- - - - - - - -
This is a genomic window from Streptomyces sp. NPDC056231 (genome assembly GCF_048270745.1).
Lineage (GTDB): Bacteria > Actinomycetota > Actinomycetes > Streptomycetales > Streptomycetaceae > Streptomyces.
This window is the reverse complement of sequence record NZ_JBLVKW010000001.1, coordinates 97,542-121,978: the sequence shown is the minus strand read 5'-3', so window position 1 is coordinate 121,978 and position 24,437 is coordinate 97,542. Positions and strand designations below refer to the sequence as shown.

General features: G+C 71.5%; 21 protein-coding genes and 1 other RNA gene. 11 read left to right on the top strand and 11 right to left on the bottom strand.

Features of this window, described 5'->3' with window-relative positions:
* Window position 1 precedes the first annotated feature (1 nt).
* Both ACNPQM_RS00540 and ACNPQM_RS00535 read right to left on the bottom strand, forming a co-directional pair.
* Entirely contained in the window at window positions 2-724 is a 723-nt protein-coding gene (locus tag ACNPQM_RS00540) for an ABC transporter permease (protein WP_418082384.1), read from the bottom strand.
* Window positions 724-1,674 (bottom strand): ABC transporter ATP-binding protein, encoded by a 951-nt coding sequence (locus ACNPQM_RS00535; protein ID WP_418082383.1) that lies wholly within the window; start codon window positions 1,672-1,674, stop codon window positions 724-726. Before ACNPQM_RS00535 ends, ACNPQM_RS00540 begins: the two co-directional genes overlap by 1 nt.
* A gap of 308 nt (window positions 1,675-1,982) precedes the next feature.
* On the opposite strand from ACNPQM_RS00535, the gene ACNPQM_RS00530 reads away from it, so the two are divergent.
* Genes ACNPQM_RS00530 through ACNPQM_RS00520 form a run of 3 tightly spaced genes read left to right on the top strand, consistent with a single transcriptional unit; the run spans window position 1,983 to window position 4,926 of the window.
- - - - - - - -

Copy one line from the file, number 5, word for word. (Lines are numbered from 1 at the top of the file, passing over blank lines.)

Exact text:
Features of this window, described 5'->3' with window-relative positions: